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Immunology and Infection

Measurement of Antibody Effects on Cellular Function of Isolated Cardiomyocytes

Published: March 8, 2013 doi: 10.3791/4237


The presented method offers a way to detect functional effective cardiotropic autoantibodies in the plasma of patients with dilated cardiomyopathy, irrespective of the specific antigen, by analysing the impact of isolated patient immunoglobulin on cellular shortening and intracellular calcium transients in isolated rat cardiomyocytes.


Dilated cardiomyopathy (DCM) is one of the main causes for heart failure in younger adults1. Although genetic disposition and exposition to toxic substances are known causes for this disease in about one third of the patients, the origin of DCM remains largely unclear. In a substantial number of these patients, autoantibodies against cardiac epitopes have been detected and are suspected to play a pivotal role in the onset and progression of the disease2,3. The importance of cardiac autoantibodies is underlined by a hemodynamic improvement observed in DCM patients after elimination of autoantibodies by immunoadsorption3-5. A variety of specific antigens have already been identified2,3 and antibodies against these targets may be detected by immunoassays. However, these assays cannot discriminate between stimulating (and therefore functionally effective) and blocking autoantibodies. There is increasing evidence that this distinction is crucial6,7. It can also be assumed that the targets for a number of cardiotropic antibodies are still unidentified and therefore cannot be detected by immunoassays. Therefore, we established a method for the detection of functionally active cardiotropic antibodies, independent of their respective antigen. The background for the method is the high homology usually observed for functional regions of cardiac proteins in between mammals8,9. This suggests that cardiac antibodies directed against human antigens will cross-react with non-human target cells, which allows testing of IgG from DCM patients on adult rat cardiomyocytes. Our method consists of 3 steps: first, IgG is isolated from patient plasma using sepharose coupled anti-IgG antibodies obtained from immunoadsorption columns (PlasmaSelect, Teterow, Germany). Second, adult cardiomyocytes are isolated by collagenase perfusion in a Langendorff perfusion apparatus using a protocol modified from previous works10,11. The obtained cardiomyocytes are attached to laminin-coated chambered coverglasses and stained with Fura-2, a calcium-selective fluorescent dye which can be easily brought into the cell to observe intracellular calcium (Ca2+) contents12. In the last step, the effect of patient IgG on the cell shortening and Ca2+ transients of field stimulated cardiomyocytes is monitored online using a commercial myocyte calcium and contractility monitoring system (IonOptix, Milton, MA, USA) connected to a standard inverse fluorescent microscope.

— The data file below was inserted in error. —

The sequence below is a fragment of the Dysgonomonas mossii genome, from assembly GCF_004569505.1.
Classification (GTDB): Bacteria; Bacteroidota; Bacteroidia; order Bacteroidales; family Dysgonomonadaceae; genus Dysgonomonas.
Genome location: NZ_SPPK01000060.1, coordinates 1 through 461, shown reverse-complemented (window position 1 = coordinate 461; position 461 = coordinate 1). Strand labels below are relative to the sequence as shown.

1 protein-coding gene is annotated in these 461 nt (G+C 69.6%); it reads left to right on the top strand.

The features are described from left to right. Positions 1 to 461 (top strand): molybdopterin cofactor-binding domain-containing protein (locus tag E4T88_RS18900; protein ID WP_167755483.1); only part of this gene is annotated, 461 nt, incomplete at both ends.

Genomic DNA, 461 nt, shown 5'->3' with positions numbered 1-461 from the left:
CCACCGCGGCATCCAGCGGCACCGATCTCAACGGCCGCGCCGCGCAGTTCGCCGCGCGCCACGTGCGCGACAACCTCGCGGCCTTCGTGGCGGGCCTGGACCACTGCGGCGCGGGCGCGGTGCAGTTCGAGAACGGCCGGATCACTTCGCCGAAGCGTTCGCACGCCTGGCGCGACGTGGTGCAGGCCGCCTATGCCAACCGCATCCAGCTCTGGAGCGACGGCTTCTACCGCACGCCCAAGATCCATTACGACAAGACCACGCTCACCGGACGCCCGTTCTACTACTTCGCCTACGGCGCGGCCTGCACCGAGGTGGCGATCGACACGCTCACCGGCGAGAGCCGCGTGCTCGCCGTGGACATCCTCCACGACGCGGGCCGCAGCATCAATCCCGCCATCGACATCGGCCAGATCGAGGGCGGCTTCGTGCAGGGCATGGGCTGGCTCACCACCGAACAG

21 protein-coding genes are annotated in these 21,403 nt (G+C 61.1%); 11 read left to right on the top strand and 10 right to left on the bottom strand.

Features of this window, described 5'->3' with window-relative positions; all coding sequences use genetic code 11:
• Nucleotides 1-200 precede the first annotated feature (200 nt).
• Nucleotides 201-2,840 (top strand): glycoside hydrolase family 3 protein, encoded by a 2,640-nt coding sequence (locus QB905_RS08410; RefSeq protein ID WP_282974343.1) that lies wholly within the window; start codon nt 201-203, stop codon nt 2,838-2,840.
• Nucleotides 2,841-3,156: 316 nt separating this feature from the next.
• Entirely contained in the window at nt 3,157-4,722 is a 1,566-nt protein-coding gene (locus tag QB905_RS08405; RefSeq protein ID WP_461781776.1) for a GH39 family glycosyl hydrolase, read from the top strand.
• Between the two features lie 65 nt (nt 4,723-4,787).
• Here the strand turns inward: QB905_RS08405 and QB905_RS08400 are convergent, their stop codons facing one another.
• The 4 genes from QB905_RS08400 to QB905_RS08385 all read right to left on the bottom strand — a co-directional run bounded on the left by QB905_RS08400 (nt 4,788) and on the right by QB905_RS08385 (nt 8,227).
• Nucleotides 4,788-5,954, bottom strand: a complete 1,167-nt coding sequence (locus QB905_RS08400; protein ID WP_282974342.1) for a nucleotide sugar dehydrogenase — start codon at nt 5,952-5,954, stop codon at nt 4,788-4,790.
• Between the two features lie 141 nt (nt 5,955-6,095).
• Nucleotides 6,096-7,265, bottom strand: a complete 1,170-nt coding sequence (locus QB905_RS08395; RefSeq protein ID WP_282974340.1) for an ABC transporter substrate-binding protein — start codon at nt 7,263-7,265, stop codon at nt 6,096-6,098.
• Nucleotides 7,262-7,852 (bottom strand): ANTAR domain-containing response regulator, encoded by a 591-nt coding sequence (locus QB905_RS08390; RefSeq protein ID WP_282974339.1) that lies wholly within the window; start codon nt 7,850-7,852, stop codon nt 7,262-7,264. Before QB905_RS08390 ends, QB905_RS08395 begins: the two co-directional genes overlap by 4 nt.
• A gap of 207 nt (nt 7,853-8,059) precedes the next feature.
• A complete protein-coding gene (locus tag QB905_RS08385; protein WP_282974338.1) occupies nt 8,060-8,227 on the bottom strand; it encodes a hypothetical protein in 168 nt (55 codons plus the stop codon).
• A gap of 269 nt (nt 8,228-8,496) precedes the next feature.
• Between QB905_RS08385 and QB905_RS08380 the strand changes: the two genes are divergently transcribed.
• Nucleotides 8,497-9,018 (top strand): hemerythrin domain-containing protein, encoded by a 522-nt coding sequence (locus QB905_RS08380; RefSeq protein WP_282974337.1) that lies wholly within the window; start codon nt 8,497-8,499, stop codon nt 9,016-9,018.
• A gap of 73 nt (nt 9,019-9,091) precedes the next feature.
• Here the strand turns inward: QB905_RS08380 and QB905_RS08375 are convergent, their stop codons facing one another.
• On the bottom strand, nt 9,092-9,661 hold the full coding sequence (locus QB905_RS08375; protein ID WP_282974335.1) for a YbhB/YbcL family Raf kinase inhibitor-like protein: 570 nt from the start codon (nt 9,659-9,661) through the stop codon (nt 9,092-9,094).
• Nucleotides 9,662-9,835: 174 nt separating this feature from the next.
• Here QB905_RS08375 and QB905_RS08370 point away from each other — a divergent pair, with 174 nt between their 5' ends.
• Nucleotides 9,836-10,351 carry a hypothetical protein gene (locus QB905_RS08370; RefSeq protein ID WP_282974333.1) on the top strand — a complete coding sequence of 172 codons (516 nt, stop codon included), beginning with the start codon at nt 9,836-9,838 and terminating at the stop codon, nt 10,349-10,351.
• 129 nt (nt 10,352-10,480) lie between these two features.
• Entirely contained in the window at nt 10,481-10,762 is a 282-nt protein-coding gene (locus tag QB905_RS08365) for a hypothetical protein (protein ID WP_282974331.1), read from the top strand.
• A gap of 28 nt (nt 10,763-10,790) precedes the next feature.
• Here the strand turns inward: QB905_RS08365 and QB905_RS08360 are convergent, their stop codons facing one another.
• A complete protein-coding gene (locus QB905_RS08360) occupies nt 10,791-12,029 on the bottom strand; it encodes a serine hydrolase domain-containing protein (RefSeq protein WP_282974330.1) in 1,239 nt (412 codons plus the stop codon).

1. IgG Isolation from Patient Samples

  1. Prepare mini-immunoadsorption columns by filling 3 ml anti-IgG sepharose per 2 ml patient EDTA plasma into an empty Econo Pac column. IgG isolation requires at least 2 ml of patient plasma.
  2. Place a filter on top of the anti-IgG sepharose, cut open the lower tip of the column and press the filter to reach a flow rate of approximately 1 drop/sec. Let the preservation solution run out of the column.
  3. Wash the column with 3 volumes 0.9% NaCl per volume of plasma.
  4. Pipette the plasma on the column. When the plasma has completely immersed in the anti-IgG sepharose, wash with the same volume 0.9% NaCl.
  5. Pipette one plasma volume of 0.2 M glycine HCl, pH 2.8 on the column and let immerse into the sepharose. Add another volume of glycine HCl onto the column. Collect the flow through in a 15 ml tube and adjust the pH to 7.3 with 0.5 M Tris-HCl, pH 8.0.
  6. To regenerate the column, wash with 3 plasma volumes glycine HCl. After a final wash with 2 volumes 0.9% NaCl, the column may be used for the next plasma sample. Alternatively, the column can be filled with preservation solution and stored at 4 - 8 °C for up to 4 weeks.
  7. For use on cardiomyocytes, the collected IgG fraction has to be dialyzed against experimental buffer (EB). For preparation of EB, add 117 mM NaCl, 2.8 mM KCl, 0.6 mM MgCl2, 1.2 mM KH2PO4, 1.2 mM CaCl2,10 mM HEPES and 20 mM glucose to 1 L distilled water on a magnetic stirrer and adjust pH to 7.3.